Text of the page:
"For me photography has been a profession, an avocation. Now it has become a way of life." - Wynn Bullock

"When money enters in, - then, for a price, I become a liar, - and a good one I can be whether with pencil or subtle lighting or viewpoint. I hate it all, but so do I support not only my family, but my own work." - Edward Weston




  
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airfrogusmc
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Jun 09, 2011 10:22 |  #67

Nightstalker wrote in post #12562037 (external link)
For you - no problem at all as you are not a professional photographer.

The things that I do have an issue with is people saying that they won't take a job if it does not fit with their "style" or is not in their genre and then going on to complain that they aren't gettiing enough work.

If there is not enough work in your chosen sector then change sector and find an area that there is work in. It may not be fun but if your trying to earn a living you must do what you need to in order to put money in the bank and food on the table.

I've seen'm come and go over the years. In fact a large majority trying to do it full time fail. One reason that most that I've seen fail try to be everything to everybody. I turn work away I know that is not what I do as well as other things that I do or as well as others that do those kinds of things do. I get hired for the way my work looks and the type of work I do. You can't be good at it all so I say find what you are good at and become better at it than most everyone else.




  
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Agnu
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Jun 09, 2011 22:48 |  #68

samueli wrote in post #12562076 (external link)
Doesn't sound like a bad gig for 20 years old! Hopefully you make a good name for yourself and we'll see you in the photo rags!

Haha, cheers matey :).


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Jun 09, 2011 22:58 |  #69

monty28428 wrote in post #12542942 (external link)
^I do not know of one broke plumber :lol:

come here and I'll point you to a lot of them :lol:


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Nightstalker
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Jun 10, 2011 02:23 |  #70

airfrogusmc wrote in post #12563564 (external link)
I've seen'm come and go over the years. In fact a large majority trying to do it full time fail. One reason that most that I've seen fail try to be everything to everybody. I turn work away I know that is not what I do as well as other things that I do or as well as others that do those kinds of things do. I get hired for the way my work looks and the type of work I do. You can't be good at it all so I say find what you are good at and become better at it than most everyone else.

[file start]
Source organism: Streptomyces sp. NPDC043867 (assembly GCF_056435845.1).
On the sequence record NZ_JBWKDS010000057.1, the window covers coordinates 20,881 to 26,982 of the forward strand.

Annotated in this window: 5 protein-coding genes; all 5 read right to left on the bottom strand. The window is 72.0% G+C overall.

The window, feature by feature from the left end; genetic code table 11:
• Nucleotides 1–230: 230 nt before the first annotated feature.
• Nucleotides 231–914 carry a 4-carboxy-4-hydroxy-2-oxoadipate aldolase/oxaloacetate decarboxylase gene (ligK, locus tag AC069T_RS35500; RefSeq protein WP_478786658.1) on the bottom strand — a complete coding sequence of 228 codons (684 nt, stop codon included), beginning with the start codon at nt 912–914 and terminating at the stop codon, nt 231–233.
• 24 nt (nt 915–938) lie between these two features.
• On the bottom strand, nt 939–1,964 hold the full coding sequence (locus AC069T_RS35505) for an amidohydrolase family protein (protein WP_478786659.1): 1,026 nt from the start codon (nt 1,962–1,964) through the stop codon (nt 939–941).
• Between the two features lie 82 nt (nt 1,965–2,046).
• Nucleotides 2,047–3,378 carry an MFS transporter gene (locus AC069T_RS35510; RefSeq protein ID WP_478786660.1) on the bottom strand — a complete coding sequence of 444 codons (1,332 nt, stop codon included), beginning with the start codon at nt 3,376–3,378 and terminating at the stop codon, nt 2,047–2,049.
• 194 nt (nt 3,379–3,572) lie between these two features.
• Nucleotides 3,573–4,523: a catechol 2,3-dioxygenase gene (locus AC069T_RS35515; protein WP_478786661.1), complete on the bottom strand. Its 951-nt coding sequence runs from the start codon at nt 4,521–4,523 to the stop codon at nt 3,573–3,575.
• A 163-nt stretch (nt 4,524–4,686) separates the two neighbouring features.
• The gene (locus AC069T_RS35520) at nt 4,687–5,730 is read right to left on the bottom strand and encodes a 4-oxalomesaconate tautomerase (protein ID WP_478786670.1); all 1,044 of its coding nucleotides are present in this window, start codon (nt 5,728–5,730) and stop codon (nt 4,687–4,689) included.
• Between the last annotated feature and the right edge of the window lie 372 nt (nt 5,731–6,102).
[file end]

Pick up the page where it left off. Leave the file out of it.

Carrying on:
I understand this approach and it's great when you have plenty of work in your chosen sector.

If however that work dried up for whatever reason, would you then start accepting the "other" jobs that you would normally turn down or would you just hope that your preferred work would pick up before you are bankrupt?


  
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cdifoto
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Jun 10, 2011 05:10 |  #71

I'll try anything once.

I think you have to excel at something, but you don't have to turn down everything else. I do turn down work that I know won't be worth my time or their money though.


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airfrogusmc
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Jun 10, 2011 07:38 |  #72

Nightstalker wrote in post #12568484 (external link)
I understand this approach and it's great when you have plenty of work in your chosen sector.

If however that work dried up for whatever reason, would you then start accepting the "other" jobs that you would normally turn down or would you just hope that your preferred work would pick up before you are bankrupt?

I'm not saying you shouldn't adapt to change, changing situations and markets but you will never establish a strong base if you don't first figure out who you are as a photographer and then figure out how to approach it in a way that people will come to you for what you do. Nobody said this was easy. I'll bet the failure rate for doing this full time is well over 75% say over 5 years. If it were easy everybody would be a success.




  
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Does anyone actually make a decent living from this?